Saturday, March 20, 2010

Grandfather Grapefruit

Everybody loves a good Grapefruit. Okay, maybe not everybody, but a great many people do. The Pomelo (Citrus maxima) is thought to be the ancestor of the grapefruit. It's Grandfather if you will.
Pomelo pronounced [pom-EH-loh] is found spelled pommelo, pumelo, and pompelmous. It is also called Chinese grapefruit, and Shaddock.

Picture courtesy of

It is the largest of the citrus fruits with a shape that can be fairly round or slightly pointed at one end. They can grow to be as large as a foot in diameter and up to 25 pounds. Though I must admit, I have never seen one that big. It tastes like a sweet, mild grapefruit. Like grapefruits, they can range from almost seedless to very seedy, from juicy to dry, from sweet to sour. Pomelos commonly have 16 to 18 segments, compared to most grapefruit that have about 12 segments. There is some labor involved in eating one, it is worth the effort to peel a good pomelo, skin the segments, and eat the juicy pulp. The skinned segments can be broken apart and used in salads and desserts or made into preserves. The extracted juice makes an excellent drink. The peel is sometimes used to make marmalade, or candied, then dipped in chocolate.
The pomelo is native to southeastern Asia and all of Malaysia, it grows wild on the river banks in the Fiji and Friendly Islands. It may have been introduced into China around 100 B.C. The first seeds are believed to have been brought to the New World late in the 17th Century by a Captain Shaddock who stopped at Barbados on his way to England. Hence the reason it is also known as a Shaddock. There are some 22 named cultivars of Pomelo. The Chandler is a Californian variety, with a smoother skin than many other varieties. It is probably the most widely known variety and available in stores today.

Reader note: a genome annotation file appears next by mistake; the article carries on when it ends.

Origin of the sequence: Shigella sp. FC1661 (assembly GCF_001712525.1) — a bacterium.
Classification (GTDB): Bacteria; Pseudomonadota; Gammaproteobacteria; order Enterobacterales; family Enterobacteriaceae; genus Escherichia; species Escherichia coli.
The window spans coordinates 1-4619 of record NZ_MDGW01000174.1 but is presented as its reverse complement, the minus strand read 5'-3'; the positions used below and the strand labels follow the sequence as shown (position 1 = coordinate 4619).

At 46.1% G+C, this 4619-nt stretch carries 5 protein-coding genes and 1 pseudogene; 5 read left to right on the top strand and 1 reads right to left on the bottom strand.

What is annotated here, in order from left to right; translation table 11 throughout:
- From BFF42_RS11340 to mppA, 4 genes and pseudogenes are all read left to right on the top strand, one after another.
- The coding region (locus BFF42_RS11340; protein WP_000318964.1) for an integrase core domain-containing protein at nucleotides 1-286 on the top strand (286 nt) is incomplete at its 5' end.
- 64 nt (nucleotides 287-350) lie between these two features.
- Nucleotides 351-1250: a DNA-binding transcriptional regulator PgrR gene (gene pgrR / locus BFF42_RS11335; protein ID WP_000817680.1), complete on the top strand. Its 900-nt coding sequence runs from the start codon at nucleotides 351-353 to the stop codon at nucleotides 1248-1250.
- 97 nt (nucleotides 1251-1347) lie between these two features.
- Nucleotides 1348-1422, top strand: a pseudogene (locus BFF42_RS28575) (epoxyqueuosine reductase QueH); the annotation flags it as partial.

You can propagate them from seed. Seedlings usually differ little from their parents and therefore most Pomelos in the Orient are grown this way. Usually the best varieties are grafted or air layered however.
Pomelos may flower 2 to 4 times a year. Other than that, they can be grown just like any other Citrus tree. A unique quality about Pomelos is the fruits keep for long periods and ship well because of the thick peel. After 3 months, the peel will be deeply wrinkled but the pulp will be juicier and of more appealing flavor than in the fresh fruit. If stored too long though, they may become bitter.
I encourage you to find and try a Pomelo. Plant some seeds and grow one for yourself. Bear in mind however, the seedlings could take as much as 10 years to produce fruit. I'll wait.
Happy Growing!


  1. I have a pomelo tree about 5 ft. It is in a pot and I would like to transplant to my yard. Will it survive winter in Charleston, SC Thanks

  2. Darren, you said your citrus trees are in pots. Our zone has changed in Charleston and I was wondering if citrus trees can be planted in ground. I have several lemon, pomelo, etc. I do have a tree that I purchased last spring which has one limb peach, one plum, with total of five different fruits. It survived in the ground last winter.

    1. Hello Anonymous,
      Yes, our zone has changed, but it really is still the same. The plants don't read books.
      Absolutely Citrus will grow in the ground here in Charleston. A couple of years ago they were looking for the Citrus Greening disease by going door to door. The folks at DPI and USDA cataloged 3,033 Citrus trees in Charleston county alone! That is just the ones they found! I am sure they missed some.
      I see two posts by anonymous, if these are by two different people, this response, of course, is for both of you. If you want or need more information, please feel free to e-mail me at

  3. New Bern NC >> Pumelos work?? In ground?? Lemon trees?? Peaches?? Also interested in pears and small apple trees, recommendations??

    Thanks, Rob

    1. Hello Rob,
      Lemon trees will probably not work in the ground. Peaches, yes. Pears and apples, most likely. Pumelos, doubtful, but might be worth a try if you can get some seeds. I would not get an expensive plant to try.